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The Monday after the departure of the monthly direct mail from Manila to the Peninsula is always devoted to our old friend" bank-holiday," and all the foreign merchants close their doors. This event occurred the first of this week, and on Saturday afternoon last some of the more energetic of us, started up the river on a small launch, bound for the big lake at the foot of the mountains. A drizzling rain was falling and the weather did not look propitious, but we pushed on , left the mouth of the river where the lake empties into it, and sallied out on the broad waters of the Laguna de Bay. Numerous serving-boys, boxes of China, food, ice, and bedding ballasted the stern of our little steamer, and as it grew dark a feast was prepared for us on deck. In going up the lake, the pilot, who was accustomed only to navigating the launch along the quays of Manila itself, got quite at sea and lost its way in the evening mist. Some of us , however, more nautical than the rest, procured a chart, consulted a compass which the native mariner in his stupidity chose utterly to disregard, and by dint of perseverance brought the frail bark back into her proper course, without further mishap than running through a series of fish-weirs.
We anchored near a little settlement, Los Baños, shortly before midnight. The deck planking did not make a soft bed, but nevertheless the snoring soon became hard likewise, and Sunday morning found us refreshed by the bracing air of the provinces. The rain had cleared away, and after an early breakfast the pilot ran the launch slowly ashore on a smooth beach, beneath a high bank fringed with bamboo. The gang-plank was run out, and several of our little party started off with guns to get some duck, snipe, and pigeons, which were plentiful in the jungle beyond.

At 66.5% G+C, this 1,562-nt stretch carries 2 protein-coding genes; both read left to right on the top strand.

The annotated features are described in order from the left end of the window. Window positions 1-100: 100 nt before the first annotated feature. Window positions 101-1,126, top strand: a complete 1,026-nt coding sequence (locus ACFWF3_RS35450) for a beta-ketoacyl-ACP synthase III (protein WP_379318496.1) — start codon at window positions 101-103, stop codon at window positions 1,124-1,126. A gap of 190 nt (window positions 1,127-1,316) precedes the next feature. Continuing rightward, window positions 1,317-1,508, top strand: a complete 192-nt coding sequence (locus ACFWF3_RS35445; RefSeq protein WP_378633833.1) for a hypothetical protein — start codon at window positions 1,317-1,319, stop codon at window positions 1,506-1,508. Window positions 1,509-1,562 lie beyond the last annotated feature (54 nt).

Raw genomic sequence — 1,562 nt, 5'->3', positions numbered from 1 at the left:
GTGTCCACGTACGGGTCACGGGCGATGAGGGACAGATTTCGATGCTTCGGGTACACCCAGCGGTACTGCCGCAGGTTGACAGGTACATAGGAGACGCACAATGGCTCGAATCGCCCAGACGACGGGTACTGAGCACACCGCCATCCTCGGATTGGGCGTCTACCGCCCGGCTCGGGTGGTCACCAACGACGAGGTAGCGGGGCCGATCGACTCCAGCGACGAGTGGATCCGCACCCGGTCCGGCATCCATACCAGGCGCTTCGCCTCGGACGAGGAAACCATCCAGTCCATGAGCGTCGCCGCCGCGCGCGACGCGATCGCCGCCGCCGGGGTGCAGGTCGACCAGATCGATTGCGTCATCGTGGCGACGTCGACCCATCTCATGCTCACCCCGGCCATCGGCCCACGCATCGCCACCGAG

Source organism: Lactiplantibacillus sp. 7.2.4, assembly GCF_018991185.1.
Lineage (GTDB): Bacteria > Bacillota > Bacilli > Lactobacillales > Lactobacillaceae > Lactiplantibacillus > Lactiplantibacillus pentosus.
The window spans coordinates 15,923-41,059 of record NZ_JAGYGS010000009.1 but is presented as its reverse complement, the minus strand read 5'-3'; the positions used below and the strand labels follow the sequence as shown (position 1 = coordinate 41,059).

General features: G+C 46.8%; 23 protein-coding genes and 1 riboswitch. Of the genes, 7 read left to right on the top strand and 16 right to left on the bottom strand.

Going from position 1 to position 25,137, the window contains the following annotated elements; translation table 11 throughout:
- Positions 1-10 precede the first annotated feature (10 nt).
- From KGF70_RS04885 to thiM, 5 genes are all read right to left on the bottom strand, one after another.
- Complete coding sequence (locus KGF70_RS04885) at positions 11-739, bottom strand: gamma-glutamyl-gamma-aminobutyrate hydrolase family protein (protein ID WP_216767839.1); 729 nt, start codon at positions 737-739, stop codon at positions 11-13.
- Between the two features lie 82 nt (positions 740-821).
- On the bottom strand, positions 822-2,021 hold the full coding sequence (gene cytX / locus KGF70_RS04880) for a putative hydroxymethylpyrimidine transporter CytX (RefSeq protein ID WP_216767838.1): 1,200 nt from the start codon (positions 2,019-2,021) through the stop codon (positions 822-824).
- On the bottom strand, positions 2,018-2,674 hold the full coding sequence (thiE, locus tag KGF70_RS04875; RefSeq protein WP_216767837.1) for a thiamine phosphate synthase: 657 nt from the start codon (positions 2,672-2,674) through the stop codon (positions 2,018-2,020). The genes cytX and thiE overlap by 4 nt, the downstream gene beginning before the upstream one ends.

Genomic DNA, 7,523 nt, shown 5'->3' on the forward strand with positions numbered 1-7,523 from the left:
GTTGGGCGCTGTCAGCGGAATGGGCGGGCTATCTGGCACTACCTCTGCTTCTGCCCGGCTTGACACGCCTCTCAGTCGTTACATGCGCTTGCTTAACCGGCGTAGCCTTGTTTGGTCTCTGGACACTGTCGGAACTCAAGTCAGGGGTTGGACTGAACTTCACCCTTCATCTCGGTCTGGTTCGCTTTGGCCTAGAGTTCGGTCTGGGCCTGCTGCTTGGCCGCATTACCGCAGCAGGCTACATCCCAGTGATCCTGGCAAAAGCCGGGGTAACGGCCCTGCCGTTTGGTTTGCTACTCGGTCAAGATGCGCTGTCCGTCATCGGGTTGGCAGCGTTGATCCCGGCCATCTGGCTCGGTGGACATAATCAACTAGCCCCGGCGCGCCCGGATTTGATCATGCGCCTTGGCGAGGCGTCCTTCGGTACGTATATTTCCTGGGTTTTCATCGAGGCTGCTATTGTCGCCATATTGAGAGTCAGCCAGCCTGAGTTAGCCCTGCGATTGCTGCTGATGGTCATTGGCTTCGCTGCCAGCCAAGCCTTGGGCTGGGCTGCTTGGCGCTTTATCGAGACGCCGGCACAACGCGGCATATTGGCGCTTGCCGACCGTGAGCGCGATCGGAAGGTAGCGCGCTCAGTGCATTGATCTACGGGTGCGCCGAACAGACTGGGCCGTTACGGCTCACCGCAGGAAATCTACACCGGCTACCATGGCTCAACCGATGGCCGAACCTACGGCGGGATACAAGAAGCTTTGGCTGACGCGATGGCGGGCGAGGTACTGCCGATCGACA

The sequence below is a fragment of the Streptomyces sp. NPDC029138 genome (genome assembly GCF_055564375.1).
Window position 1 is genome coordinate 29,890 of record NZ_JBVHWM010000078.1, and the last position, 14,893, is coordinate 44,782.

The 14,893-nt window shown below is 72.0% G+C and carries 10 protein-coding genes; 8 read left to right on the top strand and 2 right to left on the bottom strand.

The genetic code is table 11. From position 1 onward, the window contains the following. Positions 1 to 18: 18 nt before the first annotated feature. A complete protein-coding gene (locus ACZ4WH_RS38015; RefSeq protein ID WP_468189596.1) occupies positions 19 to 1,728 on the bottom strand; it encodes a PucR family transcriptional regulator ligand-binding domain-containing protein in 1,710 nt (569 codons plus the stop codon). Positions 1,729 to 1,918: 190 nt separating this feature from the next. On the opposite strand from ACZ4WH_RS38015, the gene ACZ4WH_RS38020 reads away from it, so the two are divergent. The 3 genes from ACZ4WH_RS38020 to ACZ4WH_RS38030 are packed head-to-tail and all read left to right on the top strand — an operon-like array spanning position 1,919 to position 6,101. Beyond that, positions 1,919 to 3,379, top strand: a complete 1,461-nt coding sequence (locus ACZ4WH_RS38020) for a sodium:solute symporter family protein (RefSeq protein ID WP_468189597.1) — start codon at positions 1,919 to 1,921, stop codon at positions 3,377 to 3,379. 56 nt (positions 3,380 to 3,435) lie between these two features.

Those of us who were left, with a couple of native guides, climbed up the steep slopes of an extinct volcano to explore a so-called "Enchanted Lake" that occupied the low crater. The way led past several ponds filled to overflowing with pink pond-lillies, and, as we wound up along the rising knolls, the air was as fragrant as that of a greenhouse. Then came a short climb which brought us to the crater's edge. The Enchanted Lake lay like a mirror below, and the rich foliage all about was almost perfectly reflected in the still green water.
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Table of Contents of Yesterdays in the Philippines
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